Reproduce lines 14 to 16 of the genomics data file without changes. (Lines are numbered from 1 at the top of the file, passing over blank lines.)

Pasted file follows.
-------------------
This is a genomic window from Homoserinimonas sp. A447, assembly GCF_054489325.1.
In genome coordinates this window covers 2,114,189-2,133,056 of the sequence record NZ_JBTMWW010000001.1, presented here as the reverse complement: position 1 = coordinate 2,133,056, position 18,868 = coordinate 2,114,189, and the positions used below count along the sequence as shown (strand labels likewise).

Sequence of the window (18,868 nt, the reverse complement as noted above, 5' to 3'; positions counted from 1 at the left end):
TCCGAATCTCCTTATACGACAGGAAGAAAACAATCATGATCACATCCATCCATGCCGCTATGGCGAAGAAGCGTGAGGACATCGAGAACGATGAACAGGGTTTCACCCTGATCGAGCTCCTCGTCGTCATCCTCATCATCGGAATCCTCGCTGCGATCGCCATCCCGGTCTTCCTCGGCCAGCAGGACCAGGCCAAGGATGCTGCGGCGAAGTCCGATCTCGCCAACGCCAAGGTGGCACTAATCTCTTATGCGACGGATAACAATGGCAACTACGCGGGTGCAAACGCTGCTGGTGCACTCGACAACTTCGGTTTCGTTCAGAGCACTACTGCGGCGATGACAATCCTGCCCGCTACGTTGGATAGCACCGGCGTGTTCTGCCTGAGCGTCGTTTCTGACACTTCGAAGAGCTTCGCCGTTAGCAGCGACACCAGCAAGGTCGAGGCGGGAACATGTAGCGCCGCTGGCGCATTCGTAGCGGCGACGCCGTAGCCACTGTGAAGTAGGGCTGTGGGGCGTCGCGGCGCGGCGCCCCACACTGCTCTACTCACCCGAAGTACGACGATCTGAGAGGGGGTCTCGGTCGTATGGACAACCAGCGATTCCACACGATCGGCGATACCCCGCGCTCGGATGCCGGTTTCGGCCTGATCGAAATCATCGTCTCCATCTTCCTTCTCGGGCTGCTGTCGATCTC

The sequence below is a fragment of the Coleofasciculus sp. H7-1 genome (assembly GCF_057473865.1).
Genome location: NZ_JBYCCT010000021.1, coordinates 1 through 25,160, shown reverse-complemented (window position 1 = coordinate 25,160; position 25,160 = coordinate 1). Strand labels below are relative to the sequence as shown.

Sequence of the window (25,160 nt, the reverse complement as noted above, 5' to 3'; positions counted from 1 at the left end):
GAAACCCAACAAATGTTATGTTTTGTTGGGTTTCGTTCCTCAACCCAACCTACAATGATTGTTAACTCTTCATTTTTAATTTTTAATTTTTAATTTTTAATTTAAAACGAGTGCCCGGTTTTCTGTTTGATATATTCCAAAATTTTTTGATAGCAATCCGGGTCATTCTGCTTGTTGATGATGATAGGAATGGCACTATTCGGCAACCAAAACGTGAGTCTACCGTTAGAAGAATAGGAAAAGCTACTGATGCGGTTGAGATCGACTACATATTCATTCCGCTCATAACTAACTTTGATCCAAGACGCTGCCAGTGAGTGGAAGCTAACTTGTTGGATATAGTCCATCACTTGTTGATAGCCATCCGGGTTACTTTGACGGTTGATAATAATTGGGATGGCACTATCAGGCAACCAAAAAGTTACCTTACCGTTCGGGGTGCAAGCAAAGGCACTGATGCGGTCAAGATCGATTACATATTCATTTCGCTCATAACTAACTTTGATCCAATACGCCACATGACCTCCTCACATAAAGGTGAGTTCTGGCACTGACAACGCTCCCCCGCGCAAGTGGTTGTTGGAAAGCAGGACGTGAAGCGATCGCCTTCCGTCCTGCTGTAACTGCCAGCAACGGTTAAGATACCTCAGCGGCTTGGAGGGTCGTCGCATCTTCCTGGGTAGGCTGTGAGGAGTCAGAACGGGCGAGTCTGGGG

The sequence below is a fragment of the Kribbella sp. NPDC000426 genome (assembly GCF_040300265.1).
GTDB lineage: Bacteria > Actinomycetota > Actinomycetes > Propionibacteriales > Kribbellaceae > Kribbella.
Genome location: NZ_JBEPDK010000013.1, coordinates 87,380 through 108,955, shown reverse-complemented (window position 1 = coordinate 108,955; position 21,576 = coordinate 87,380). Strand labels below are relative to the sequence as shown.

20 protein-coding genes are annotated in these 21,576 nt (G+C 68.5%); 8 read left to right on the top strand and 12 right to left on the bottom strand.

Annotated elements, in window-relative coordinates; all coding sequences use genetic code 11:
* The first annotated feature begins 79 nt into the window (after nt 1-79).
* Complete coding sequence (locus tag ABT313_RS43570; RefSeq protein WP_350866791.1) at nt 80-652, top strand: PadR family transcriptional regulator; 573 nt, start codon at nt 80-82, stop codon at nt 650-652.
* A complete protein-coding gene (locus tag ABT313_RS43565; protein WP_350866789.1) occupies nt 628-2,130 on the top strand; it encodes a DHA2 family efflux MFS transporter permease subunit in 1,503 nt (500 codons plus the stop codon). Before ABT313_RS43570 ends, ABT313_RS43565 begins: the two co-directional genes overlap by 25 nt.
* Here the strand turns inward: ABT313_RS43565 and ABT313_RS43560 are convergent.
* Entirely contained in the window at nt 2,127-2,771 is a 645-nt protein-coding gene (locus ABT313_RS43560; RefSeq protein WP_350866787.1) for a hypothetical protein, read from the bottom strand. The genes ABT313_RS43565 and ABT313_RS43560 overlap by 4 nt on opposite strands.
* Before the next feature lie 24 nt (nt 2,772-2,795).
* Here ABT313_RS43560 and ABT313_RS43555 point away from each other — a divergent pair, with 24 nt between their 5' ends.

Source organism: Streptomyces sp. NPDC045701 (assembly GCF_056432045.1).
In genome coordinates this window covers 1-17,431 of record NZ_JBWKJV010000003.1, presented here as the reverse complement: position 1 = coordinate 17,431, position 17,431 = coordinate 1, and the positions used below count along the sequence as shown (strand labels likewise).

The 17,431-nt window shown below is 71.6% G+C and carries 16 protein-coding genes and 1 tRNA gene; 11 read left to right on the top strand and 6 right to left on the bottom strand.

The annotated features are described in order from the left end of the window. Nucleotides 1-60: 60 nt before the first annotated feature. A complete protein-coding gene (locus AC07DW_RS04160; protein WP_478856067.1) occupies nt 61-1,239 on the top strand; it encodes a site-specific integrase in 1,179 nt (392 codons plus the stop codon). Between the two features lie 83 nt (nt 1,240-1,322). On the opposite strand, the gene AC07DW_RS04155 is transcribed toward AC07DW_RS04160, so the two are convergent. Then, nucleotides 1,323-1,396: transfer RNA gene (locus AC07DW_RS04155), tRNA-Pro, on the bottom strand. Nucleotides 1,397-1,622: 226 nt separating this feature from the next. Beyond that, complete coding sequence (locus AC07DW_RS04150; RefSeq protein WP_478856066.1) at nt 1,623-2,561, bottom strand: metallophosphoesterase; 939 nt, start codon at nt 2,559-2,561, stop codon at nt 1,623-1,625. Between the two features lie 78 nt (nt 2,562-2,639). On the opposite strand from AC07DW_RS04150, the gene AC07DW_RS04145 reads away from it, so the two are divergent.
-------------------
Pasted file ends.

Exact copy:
* The first annotated feature begins 79 nt into the window (after nt 1-79).
* Complete coding sequence (locus tag ABT313_RS43570; RefSeq protein WP_350866791.1) at nt 80-652, top strand: PadR family transcriptional regulator; 573 nt, start codon at nt 80-82, stop codon at nt 650-652.
* A complete protein-coding gene (locus tag ABT313_RS43565; protein WP_350866789.1) occupies nt 628-2,130 on the top strand; it encodes a DHA2 family efflux MFS transporter permease subunit in 1,503 nt (500 codons plus the stop codon). Before ABT313_RS43570 ends, ABT313_RS43565 begins: the two co-directional genes overlap by 25 nt.